also ordered to publish the were solemnly read at evening by the edict from the pulpit of his cathedral,

was

whence, it is stated, no similar manifesto been finished nor had any indictment has ever before resounded. The decree been formulated. A request that the corwill certainly sadden many Roman Cath- respondent be allowed to interview Mr. olic Liberals who, like Signor Fogazzaro, Tchaykovsky was at first refused ; but the author of “ The Saint,” have felt that later it was intimated that the almost they could combine loyalty to their unheard-of privilege might be granted. Church with liberty of learning. It is a satisfaction to note, however, that their sadness does not overcome their sense

A correspondent of

Church and State either of justice or of their right to be

the New York Sun

in France heard. According to the despatch, the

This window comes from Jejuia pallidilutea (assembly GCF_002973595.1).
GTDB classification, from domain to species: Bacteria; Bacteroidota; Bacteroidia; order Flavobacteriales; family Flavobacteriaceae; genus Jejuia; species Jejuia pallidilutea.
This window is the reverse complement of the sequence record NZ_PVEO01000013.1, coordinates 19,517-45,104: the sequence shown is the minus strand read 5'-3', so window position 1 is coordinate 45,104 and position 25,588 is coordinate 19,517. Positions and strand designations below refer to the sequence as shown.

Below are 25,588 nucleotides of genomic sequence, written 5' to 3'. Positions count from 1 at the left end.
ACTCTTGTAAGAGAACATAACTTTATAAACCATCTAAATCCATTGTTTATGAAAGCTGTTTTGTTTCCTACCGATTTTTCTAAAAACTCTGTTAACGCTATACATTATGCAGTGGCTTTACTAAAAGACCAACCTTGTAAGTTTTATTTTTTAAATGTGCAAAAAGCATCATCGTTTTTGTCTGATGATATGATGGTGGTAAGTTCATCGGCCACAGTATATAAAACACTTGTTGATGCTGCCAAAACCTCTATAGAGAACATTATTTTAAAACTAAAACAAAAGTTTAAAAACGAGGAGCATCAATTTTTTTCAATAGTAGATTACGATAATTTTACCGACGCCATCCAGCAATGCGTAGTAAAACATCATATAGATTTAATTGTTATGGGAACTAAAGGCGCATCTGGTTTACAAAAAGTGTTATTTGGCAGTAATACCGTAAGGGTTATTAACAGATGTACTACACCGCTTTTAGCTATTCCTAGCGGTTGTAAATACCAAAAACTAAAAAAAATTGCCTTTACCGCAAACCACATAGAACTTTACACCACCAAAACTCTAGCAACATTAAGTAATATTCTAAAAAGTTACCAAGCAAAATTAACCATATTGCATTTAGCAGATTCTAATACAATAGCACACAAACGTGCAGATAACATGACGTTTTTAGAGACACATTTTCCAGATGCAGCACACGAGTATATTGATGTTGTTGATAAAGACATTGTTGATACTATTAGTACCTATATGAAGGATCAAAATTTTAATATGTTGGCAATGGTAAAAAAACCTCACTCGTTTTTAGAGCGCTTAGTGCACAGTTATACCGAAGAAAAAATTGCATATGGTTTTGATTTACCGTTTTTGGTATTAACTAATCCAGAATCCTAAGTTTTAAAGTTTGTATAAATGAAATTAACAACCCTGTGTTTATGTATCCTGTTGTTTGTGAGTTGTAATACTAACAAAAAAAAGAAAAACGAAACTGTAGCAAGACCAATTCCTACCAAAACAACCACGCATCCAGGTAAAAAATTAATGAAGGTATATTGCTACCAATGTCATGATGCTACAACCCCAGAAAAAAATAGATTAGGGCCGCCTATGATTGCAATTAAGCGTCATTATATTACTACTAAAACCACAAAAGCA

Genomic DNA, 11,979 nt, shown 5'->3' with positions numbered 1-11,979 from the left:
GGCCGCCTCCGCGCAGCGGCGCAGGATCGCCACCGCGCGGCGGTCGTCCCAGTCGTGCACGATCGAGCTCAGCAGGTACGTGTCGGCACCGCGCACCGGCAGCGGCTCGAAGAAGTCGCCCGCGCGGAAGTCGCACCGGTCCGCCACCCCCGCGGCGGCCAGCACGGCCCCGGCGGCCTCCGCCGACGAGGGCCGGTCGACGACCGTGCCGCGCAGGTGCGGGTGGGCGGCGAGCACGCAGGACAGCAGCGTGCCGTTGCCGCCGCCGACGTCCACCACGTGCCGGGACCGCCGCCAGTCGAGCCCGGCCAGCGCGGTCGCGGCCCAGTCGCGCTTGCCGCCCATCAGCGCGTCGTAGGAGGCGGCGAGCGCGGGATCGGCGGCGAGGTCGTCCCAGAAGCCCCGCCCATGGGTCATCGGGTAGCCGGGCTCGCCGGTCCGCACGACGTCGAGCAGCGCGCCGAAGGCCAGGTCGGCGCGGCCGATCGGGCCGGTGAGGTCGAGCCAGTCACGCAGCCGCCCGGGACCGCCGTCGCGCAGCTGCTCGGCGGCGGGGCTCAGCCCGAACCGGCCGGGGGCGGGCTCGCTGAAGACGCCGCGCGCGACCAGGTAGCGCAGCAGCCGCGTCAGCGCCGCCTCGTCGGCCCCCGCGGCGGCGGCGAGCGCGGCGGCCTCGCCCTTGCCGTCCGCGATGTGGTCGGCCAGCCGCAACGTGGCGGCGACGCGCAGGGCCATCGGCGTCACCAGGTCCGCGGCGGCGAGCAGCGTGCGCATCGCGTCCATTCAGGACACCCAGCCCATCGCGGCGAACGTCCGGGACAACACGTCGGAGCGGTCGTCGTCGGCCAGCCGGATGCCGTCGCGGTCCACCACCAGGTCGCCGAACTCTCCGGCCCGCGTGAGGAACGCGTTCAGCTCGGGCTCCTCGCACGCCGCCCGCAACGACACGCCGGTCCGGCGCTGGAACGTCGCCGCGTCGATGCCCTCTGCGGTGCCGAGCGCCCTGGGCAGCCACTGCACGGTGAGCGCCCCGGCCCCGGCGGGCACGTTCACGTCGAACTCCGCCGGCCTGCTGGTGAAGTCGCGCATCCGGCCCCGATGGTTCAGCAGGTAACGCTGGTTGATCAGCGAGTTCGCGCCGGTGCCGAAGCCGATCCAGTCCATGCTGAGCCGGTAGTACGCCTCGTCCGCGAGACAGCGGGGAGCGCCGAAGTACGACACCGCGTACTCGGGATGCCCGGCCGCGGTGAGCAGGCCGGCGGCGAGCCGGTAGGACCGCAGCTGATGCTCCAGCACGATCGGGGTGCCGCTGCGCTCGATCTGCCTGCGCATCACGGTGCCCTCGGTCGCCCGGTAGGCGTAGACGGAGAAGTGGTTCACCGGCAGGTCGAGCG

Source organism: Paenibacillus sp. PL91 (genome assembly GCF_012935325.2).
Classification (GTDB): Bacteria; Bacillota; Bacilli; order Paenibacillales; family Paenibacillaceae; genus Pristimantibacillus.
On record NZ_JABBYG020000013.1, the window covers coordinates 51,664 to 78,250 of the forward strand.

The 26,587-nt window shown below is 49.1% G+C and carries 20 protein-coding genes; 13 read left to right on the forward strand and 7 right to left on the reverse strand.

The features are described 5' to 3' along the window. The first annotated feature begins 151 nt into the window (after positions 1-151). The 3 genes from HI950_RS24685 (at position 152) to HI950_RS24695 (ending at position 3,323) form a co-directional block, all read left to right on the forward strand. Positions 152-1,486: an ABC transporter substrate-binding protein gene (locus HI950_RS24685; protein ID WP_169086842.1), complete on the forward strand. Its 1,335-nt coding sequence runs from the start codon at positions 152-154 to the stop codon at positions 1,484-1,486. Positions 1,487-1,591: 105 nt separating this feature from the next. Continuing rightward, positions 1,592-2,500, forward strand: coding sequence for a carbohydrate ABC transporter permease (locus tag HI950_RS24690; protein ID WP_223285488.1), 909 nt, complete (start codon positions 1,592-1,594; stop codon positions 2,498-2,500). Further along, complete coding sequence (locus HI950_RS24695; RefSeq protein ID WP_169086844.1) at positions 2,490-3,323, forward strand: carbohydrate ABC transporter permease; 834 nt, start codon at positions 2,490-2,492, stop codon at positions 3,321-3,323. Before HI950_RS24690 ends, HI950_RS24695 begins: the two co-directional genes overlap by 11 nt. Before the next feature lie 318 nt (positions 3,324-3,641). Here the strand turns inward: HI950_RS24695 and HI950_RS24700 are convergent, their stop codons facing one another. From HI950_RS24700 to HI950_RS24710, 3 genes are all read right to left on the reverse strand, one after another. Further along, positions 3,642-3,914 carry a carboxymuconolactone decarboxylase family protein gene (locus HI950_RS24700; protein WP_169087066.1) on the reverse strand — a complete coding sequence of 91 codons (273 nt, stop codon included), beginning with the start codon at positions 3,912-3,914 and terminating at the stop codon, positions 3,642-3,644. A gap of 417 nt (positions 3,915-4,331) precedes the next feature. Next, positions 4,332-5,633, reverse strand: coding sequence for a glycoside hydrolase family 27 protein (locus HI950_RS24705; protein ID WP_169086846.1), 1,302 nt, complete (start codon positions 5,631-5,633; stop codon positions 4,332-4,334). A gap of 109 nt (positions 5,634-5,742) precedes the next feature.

has recently given a proprietors of the Rinnovamento have very interesting résumé of conditions in replied to the Papal fulmination by an the Roman Catholic Church, as he sees announcement of their intention to con- them, after two years' separation from tinue a firm but respectful resistance to the State. When that separation took the Vatican's policy, which, they declare, place, many Catholics feared that it might is crushing the liberty of research em- result in the disorganization of the bodied in the aim of their review. It Church in France; others believed that may seem to them and to us as if the it would be followed by a reawakening of punishment were disproportionate to the faith among the members of that Church. crime. In reality, however, Pius X.'s In the judgment of the correspondent, action shows a keen appreciation of the neither the fears nor the anticipations Rinnovamento's real influence. The have been entirely realized. The Church, fact that he would not discharge his high- he says, has gained independence in powered gun at a mosquito is the clear- ecclesiastical appointments and more est possible recognition of his adver- freedom in the exercise of its religious saries' strength.